Here I provide several examples of -a stem nouns, whose cases are only distinguished by the position of the stress, in the variety of Bahdanawka:

C-class stress patterns with -a stem nouns (if you need more examples, send me an email):

B6, B10, B11, B13: [2,3] ko’rovɪ, [NOM PL] koro’vɪ; [ACC PL] (B6, B10, B13) koro’vɪ -‘cow’

B6, B11:[2,3] ‘ʒabɪ [NOM PL] ʒa’bɪ, [INST PL](B6) za ʒa’bami‘frog’

1(B7.2 02:40) ‘pjeli ‘pisnji… mɪ ‘tɪje ‘pjesnji ‘n’jaki mirskije to mɪ ne spɪ’vali a… a he spɪ’vali ‘babonki sta’rija, mɪ ne ‘znajem tɪx pi’sjenj


Bahdanawka (19/03/2016)

This should have been posted on 19/03/2016, but I have had problems with my Internet, so I haven’t been able to post it before.

Russian (Богдановка) Standard Belarusian (Багданаўка) Local name Боданыўка pronounced [boda’nika].
I have spent almost two weeks in this village (I have had to go back to the city twice to solve some paperwork meanwhile), and I love it! People are very generous and willing to help me with my project, so it makes things a lot easier.

This week I took some time off for ‘participatory observation’. I basically need ideas for my interviews (words, actions, etc.), but it also helps understanding their world-view, in order to better understand the stories they share. This time, I went to the forest for the ‘elevennies’ of the foresters.


I tried roasted sala (pork fat) with home-made marinated gherkins around a camp-fire with interesting talks about the work in the forest, almost entirely ‘po-bodaniskamu’ (in the local variety).After that, they showed me how they cut the trees and what they do with them. The next day (on Thursday), I had the chance to visit the workshop where they make wools out of the timber with a self-made invention.


Forest has always played a crucial role in the lives of the people in the village. This is where they would get materials to build their houses, mushrooms and berries to earn part of their living at the market in the cities, wild boars to hunt and eat… But I promise I will share on Youtube a beautiful story that I have recorded about it next week.


[Birch tree season has started: they pierce the trunk and put a bucket or a bag to collect its juice. Later on this juice is boiled (and they can add some fruits, generally citrus, in order to enhance its flavour).]

Getting already more academic, this weeks’ main research topic has been the dual number. Last week, I was visiting a lovely couple of retired people for my interviews. After recording some stories, I asked one of them whether I could ask some questions about how people speak in their village, so I elicited some interesting sentences.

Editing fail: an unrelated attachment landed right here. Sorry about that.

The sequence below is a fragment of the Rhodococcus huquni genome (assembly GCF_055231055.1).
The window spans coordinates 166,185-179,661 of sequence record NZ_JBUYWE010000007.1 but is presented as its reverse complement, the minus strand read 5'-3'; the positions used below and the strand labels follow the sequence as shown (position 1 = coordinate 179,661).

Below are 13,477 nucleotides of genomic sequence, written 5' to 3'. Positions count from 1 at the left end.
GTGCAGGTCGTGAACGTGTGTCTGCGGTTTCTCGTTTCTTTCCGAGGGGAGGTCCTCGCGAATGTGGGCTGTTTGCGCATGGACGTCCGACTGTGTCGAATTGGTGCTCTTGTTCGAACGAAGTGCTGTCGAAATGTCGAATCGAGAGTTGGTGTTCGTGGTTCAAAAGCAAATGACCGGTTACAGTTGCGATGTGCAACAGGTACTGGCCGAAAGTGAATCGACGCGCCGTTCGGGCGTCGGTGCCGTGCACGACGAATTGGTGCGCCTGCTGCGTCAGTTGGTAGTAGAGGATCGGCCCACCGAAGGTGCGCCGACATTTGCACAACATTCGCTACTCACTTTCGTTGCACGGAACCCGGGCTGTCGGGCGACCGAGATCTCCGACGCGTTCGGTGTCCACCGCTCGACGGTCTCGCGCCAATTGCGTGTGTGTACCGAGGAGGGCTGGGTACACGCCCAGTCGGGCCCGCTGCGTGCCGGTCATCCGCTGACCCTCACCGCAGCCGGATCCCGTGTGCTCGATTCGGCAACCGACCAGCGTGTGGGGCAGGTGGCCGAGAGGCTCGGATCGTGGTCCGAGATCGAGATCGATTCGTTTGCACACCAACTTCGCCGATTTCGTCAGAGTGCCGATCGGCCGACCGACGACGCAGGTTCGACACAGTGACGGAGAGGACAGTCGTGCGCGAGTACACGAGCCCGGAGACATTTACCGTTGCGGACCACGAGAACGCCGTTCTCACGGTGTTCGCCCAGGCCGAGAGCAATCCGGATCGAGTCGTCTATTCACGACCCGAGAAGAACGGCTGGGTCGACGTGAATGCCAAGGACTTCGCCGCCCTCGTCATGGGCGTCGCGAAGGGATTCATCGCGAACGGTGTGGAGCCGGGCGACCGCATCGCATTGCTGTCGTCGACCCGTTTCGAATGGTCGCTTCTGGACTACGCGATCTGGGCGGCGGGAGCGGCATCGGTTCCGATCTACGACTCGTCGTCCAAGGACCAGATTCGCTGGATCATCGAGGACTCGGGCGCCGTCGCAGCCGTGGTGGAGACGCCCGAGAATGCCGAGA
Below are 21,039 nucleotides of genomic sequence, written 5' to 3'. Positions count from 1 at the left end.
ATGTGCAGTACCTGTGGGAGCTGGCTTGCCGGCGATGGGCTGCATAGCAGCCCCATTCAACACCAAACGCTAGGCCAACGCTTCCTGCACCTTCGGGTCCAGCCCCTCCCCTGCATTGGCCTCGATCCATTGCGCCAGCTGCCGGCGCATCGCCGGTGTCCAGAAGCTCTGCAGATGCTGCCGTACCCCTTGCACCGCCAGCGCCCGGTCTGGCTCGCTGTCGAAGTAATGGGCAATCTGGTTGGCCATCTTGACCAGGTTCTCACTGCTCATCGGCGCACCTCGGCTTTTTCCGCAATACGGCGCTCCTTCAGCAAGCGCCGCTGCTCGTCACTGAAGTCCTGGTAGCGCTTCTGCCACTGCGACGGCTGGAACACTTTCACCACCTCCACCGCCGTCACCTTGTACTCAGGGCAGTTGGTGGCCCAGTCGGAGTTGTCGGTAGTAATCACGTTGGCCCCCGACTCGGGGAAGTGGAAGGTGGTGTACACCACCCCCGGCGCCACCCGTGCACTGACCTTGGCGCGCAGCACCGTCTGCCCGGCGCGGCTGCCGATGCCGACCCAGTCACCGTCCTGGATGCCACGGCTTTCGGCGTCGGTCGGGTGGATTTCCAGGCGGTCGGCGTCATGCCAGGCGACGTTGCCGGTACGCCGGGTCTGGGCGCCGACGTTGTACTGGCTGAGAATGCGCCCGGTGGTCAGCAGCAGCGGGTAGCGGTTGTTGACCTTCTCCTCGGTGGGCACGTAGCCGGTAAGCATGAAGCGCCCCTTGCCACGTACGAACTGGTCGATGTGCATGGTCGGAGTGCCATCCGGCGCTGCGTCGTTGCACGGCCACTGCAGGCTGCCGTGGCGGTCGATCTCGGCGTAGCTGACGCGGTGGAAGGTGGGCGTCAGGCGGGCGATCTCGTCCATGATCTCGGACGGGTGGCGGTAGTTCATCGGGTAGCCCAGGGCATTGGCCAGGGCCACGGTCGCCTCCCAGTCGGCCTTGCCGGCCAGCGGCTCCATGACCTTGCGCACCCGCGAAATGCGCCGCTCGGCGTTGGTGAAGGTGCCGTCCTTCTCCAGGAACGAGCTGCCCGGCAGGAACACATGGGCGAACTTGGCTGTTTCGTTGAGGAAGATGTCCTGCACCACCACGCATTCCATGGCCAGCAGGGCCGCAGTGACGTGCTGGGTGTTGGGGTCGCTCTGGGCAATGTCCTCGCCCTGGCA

(B5.4 06:21) v̩ ‘hetoj ‘xatɪ trɪ ok’na -‘In this house there are three windows’

(B5.4 06: 37) a v ‘hetoj ‘xatɪ dvi ok’ni ‘vjenskix […] -‘And in that house there are two Viennese windows’.

As you can see, there is a syntactically different treatment (different cases are assigned) of the neuter noun okna-‘window’ when followed by the numerals two and three. This arouse my interest on this parameter. After discussing my early findings and hypothesis with my supervisors, we agreed to try changing one single possible factor at a time: unknown/known animals, different stem classes and genders, specific/unspecific, and ‘natural pairs’.

So I prepared my next session. I showed different images of animals grouped in 1, 2, 3 (rarely 4), 5 or more, and ask the native speaker to describe what was on the computer screen. I went through a list of 39 items (she provided some more animals during the session) and I was only able to find two cases, where the inflection for the noun followed by 2 was different from the one followed by 3. The first one 2 ‘katʃkɪ; 3 katʃ’kɪ (= NOM PL) ‘duck(s)’, may be due to an eliciting mistake, as the participant repeated what I had just suggested (although, she corrected the mistakes in my questions in other cases). The second one, 2 ‘losi; 3 lo’si -‘elk(s) is even more enigmatic, as this time I did not suggest anything. [NB. I have tried the same query with her recently, as well as with more speakers and everything points out to an eliciting mistake from my part].